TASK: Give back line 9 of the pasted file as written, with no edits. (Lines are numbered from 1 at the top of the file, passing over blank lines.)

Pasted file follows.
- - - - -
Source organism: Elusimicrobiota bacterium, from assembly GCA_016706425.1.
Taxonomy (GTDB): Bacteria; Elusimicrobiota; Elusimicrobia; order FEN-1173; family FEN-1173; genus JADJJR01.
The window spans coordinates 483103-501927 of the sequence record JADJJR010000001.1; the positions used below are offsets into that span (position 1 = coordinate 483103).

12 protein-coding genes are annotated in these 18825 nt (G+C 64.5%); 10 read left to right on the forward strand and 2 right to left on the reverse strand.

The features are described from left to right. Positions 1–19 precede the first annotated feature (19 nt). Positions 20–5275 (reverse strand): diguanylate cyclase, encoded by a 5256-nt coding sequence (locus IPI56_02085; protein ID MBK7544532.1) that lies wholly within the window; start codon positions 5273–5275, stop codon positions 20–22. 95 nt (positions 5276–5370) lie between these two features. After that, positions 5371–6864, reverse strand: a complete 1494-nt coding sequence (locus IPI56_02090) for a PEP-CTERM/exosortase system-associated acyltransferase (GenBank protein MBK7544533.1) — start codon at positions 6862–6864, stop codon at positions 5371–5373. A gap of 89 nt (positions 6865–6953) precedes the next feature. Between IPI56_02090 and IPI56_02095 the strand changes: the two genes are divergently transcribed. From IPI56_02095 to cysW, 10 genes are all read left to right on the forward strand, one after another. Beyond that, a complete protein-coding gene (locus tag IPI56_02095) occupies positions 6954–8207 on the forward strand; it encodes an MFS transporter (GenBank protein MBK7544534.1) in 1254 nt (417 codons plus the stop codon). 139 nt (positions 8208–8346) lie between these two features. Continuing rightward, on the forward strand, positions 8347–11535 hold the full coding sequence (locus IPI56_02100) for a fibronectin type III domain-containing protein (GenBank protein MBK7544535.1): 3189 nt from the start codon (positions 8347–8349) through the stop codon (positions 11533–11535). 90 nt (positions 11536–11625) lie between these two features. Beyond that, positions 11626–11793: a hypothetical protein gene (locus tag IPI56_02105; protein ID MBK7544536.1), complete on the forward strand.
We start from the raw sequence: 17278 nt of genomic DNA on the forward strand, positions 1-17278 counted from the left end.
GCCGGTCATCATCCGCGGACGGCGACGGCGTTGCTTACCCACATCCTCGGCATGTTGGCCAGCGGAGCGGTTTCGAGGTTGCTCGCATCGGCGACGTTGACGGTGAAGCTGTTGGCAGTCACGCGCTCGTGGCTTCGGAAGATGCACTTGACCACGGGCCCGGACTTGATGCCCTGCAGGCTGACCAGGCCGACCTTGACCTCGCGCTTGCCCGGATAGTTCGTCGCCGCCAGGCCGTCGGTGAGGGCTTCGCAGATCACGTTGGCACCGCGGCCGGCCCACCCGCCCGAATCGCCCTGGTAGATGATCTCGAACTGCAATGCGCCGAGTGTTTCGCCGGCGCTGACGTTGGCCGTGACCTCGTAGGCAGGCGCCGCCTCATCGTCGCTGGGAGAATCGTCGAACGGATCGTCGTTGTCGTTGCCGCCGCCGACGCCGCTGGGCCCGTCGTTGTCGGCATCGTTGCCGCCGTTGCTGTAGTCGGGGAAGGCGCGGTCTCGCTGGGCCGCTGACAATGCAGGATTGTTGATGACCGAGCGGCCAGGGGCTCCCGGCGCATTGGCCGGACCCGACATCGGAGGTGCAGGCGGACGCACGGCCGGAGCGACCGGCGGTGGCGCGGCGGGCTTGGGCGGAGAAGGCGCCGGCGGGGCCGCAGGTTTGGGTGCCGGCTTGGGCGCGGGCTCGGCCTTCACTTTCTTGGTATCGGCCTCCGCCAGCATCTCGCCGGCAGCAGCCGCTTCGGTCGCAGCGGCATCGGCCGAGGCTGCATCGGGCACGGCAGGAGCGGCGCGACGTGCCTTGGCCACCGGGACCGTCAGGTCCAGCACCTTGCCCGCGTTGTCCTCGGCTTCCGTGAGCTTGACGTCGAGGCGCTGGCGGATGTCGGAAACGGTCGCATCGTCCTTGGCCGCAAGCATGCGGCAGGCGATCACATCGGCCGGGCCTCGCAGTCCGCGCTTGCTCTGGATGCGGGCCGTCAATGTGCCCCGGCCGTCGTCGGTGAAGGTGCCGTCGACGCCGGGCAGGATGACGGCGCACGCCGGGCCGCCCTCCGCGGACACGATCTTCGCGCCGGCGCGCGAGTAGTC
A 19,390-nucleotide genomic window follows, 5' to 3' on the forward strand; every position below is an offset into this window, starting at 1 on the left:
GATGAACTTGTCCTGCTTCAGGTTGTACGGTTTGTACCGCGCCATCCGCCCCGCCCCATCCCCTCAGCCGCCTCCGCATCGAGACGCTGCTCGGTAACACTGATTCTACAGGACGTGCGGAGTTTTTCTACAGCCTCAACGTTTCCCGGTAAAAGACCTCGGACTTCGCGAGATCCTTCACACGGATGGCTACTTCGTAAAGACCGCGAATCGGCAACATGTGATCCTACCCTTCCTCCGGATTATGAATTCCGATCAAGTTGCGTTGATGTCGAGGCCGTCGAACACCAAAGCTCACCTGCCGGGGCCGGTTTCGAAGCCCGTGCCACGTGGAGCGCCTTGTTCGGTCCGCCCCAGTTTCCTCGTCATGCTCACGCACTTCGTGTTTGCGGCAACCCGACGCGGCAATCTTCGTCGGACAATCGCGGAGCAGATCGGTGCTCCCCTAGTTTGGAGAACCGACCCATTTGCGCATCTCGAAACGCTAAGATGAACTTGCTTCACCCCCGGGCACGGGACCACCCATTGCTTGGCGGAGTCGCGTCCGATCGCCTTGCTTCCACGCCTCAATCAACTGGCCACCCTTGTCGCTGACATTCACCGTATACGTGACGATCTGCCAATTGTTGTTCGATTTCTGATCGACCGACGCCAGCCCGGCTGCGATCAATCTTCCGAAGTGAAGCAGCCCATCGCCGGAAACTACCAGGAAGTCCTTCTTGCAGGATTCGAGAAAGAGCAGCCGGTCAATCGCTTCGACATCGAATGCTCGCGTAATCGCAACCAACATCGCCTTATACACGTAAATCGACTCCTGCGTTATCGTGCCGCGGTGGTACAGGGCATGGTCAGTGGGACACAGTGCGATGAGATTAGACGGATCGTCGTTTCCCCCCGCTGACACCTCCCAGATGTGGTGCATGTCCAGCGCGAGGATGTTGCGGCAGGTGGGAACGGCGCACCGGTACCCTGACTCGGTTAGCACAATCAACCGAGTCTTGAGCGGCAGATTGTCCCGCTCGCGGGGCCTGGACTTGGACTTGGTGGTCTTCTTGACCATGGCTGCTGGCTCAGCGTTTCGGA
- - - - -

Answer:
GATGAACTTGTCCTGCTTCAGGTTGTACGGTTTGTACCGCGCCATCCGCCCCGCCCCATCCCCTCAGCCGCCTCCGCATCGAGACGCTGCTCGGTAACACTGATTCTACAGGACGTGCGGAGTTTTTCTACAGCCTCAACGTTTCCCGGTAAAAGACCTCGGACTTCGCGAGATCCTTCACACGGATGGCTACTTCGTAAAGACCGCGAATCGGCAACATGTGATCCTACCCTTCCTCCGGATTATGAATTCCGATCAAGTTGCGTTGATGTCGAGGCCGTCGAACACCAAAGCTCACCTGCCGGGGCCGGTTTCGAAGCCCGTGCCACGTGGAGCGCCTTGTTCGGTCCGCCCCAGTTTCCTCGTCATGCTCACGCACTTCGTGTTTGCGGCAACCCGACGCGGCAATCTTCGTCGGACAATCGCGGAGCAGATCGGTGCTCCCCTAGTTTGGAGAACCGACCCATTTGCGCATCTCGAAACGCTAAGATGAACTTGCTTCACCCCCGGGCACGGGACCACCCATTGCTTGGCGGAGTCGCGTCCGATCGCCTTGCTTCCACGCCTCAATCAACTGGCCACCCTTGTCGCTGACATTCACCGTATACGTGACGATCTGCCAATTGTTGTTCGATTTCTGATCGACCGACGCCAGCCCGGCTGCGATCAATCTTCCGAAGTGAAGCAGCCCATCGCCGGAAACTACCAGGAAGTCCTTCTTGCAGGATTCGAGAAAGAGCAGCCGGTCAATCGCTTCGACATCGAATGCTCGCGTAATCGCAACCAACATCGCCTTATACACGTAAATCGACTCCTGCGTTATCGTGCCGCGGTGGTACAGGGCATGGTCAGTGGGACACAGTGCGATGAGATTAGACGGATCGTCGTTTCCCCCCGCTGACACCTCCCAGATGTGGTGCATGTCCAGCGCGAGGATGTTGCGGCAGGTGGGAACGGCGCACCGGTACCCTGACTCGGTTAGCACAATCAACCGAGTCTTGAGCGGCAGATTGTCCCGCTCGCGGGGCCTGGACTTGGACTTGGTGGTCTTCTTGACCATGGCTGCTGGCTCAGCGTTTCGGA